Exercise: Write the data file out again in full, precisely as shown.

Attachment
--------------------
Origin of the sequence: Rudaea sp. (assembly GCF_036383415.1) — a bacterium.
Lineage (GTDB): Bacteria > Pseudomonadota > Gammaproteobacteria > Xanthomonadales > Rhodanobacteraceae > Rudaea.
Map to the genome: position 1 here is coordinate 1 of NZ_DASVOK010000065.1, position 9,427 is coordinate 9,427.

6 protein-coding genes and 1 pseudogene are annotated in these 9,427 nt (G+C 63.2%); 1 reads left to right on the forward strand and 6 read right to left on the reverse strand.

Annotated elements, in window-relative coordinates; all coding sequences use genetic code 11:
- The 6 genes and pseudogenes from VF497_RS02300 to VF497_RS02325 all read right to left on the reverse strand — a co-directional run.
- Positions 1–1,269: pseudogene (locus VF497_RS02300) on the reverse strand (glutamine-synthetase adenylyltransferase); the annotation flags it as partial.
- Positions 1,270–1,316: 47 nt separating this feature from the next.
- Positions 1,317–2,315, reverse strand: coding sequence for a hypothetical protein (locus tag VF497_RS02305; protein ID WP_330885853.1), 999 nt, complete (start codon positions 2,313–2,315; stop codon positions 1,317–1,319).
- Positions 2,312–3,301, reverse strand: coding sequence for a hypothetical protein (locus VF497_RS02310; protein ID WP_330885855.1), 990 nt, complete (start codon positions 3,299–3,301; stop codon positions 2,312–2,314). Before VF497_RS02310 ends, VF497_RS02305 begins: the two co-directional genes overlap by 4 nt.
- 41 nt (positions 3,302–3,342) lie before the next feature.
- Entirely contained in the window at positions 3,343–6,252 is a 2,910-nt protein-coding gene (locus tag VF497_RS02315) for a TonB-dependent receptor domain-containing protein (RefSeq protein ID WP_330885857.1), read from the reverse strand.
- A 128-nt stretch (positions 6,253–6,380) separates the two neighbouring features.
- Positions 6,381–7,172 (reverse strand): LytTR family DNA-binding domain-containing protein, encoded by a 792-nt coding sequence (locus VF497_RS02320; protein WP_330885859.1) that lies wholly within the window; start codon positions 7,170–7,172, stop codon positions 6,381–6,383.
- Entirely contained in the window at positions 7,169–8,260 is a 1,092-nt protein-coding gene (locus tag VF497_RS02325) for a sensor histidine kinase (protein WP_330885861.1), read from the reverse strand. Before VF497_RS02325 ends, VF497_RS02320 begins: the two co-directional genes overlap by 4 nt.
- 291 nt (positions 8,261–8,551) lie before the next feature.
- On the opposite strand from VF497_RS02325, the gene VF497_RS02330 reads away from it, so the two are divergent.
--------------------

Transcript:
Origin of the sequence: Rudaea sp. (assembly GCF_036383415.1) — a bacterium.
Lineage (GTDB): Bacteria > Pseudomonadota > Gammaproteobacteria > Xanthomonadales > Rhodanobacteraceae > Rudaea.
Map to the genome: position 1 here is coordinate 1 of NZ_DASVOK010000065.1, position 9,427 is coordinate 9,427.

6 protein-coding genes and 1 pseudogene are annotated in these 9,427 nt (G+C 63.2%); 1 reads left to right on the forward strand and 6 read right to left on the reverse strand.

Annotated elements, in window-relative coordinates; all coding sequences use genetic code 11:
- The 6 genes and pseudogenes from VF497_RS02300 to VF497_RS02325 all read right to left on the reverse strand — a co-directional run.
- Positions 1–1,269: pseudogene (locus VF497_RS02300) on the reverse strand (glutamine-synthetase adenylyltransferase); the annotation flags it as partial.
- Positions 1,270–1,316: 47 nt separating this feature from the next.
- Positions 1,317–2,315, reverse strand: coding sequence for a hypothetical protein (locus tag VF497_RS02305; protein ID WP_330885853.1), 999 nt, complete (start codon positions 2,313–2,315; stop codon positions 1,317–1,319).
- Positions 2,312–3,301, reverse strand: coding sequence for a hypothetical protein (locus VF497_RS02310; protein ID WP_330885855.1), 990 nt, complete (start codon positions 3,299–3,301; stop codon positions 2,312–2,314). Before VF497_RS02310 ends, VF497_RS02305 begins: the two co-directional genes overlap by 4 nt.
- 41 nt (positions 3,302–3,342) lie before the next feature.
- Entirely contained in the window at positions 3,343–6,252 is a 2,910-nt protein-coding gene (locus tag VF497_RS02315) for a TonB-dependent receptor domain-containing protein (RefSeq protein ID WP_330885857.1), read from the reverse strand.
- A 128-nt stretch (positions 6,253–6,380) separates the two neighbouring features.
- Positions 6,381–7,172 (reverse strand): LytTR family DNA-binding domain-containing protein, encoded by a 792-nt coding sequence (locus VF497_RS02320; protein WP_330885859.1) that lies wholly within the window; start codon positions 7,170–7,172, stop codon positions 6,381–6,383.
- Entirely contained in the window at positions 7,169–8,260 is a 1,092-nt protein-coding gene (locus tag VF497_RS02325) for a sensor histidine kinase (protein WP_330885861.1), read from the reverse strand. Before VF497_RS02325 ends, VF497_RS02320 begins: the two co-directional genes overlap by 4 nt.
- 291 nt (positions 8,261–8,551) lie before the next feature.
- On the opposite strand from VF497_RS02325, the gene VF497_RS02330 reads away from it, so the two are divergent.